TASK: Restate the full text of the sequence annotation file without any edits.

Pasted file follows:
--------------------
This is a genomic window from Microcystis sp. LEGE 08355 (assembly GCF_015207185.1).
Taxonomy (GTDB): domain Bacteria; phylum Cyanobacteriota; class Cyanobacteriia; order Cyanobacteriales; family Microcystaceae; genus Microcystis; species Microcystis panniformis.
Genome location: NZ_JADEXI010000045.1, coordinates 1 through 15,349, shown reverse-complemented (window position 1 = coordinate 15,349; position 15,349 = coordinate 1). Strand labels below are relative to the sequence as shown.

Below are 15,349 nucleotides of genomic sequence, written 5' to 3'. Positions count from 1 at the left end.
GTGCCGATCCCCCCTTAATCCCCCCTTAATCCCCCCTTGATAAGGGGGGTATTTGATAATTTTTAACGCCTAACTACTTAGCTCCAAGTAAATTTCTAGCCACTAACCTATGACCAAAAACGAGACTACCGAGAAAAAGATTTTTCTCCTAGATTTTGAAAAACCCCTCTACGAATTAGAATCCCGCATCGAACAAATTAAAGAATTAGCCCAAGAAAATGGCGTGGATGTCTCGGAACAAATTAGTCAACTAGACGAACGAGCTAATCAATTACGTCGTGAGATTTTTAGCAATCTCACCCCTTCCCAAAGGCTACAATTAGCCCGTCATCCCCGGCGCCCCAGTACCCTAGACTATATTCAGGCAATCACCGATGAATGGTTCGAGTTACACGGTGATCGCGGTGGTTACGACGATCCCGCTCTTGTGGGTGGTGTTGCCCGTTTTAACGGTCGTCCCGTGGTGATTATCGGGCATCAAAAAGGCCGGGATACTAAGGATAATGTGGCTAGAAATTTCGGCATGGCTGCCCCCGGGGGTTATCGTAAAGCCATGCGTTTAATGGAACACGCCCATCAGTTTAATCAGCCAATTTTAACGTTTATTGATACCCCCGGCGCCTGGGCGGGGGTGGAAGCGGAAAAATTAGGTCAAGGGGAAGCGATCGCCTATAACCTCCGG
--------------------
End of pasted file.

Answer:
This is a genomic window from Microcystis sp. LEGE 08355 (assembly GCF_015207185.1).
Taxonomy (GTDB): domain Bacteria; phylum Cyanobacteriota; class Cyanobacteriia; order Cyanobacteriales; family Microcystaceae; genus Microcystis; species Microcystis panniformis.
Genome location: NZ_JADEXI010000045.1, coordinates 1 through 15,349, shown reverse-complemented (window position 1 = coordinate 15,349; position 15,349 = coordinate 1). Strand labels below are relative to the sequence as shown.

Below are 15,349 nucleotides of genomic sequence, written 5' to 3'. Positions count from 1 at the left end.
GTGCCGATCCCCCCTTAATCCCCCCTTAATCCCCCCTTGATAAGGGGGGTATTTGATAATTTTTAACGCCTAACTACTTAGCTCCAAGTAAATTTCTAGCCACTAACCTATGACCAAAAACGAGACTACCGAGAAAAAGATTTTTCTCCTAGATTTTGAAAAACCCCTCTACGAATTAGAATCCCGCATCGAACAAATTAAAGAATTAGCCCAAGAAAATGGCGTGGATGTCTCGGAACAAATTAGTCAACTAGACGAACGAGCTAATCAATTACGTCGTGAGATTTTTAGCAATCTCACCCCTTCCCAAAGGCTACAATTAGCCCGTCATCCCCGGCGCCCCAGTACCCTAGACTATATTCAGGCAATCACCGATGAATGGTTCGAGTTACACGGTGATCGCGGTGGTTACGACGATCCCGCTCTTGTGGGTGGTGTTGCCCGTTTTAACGGTCGTCCCGTGGTGATTATCGGGCATCAAAAAGGCCGGGATACTAAGGATAATGTGGCTAGAAATTTCGGCATGGCTGCCCCCGGGGGTTATCGTAAAGCCATGCGTTTAATGGAACACGCCCATCAGTTTAATCAGCCAATTTTAACGTTTATTGATACCCCCGGCGCCTGGGCGGGGGTGGAAGCGGAAAAATTAGGTCAAGGGGAAGCGATCGCCTATAACCTCCGG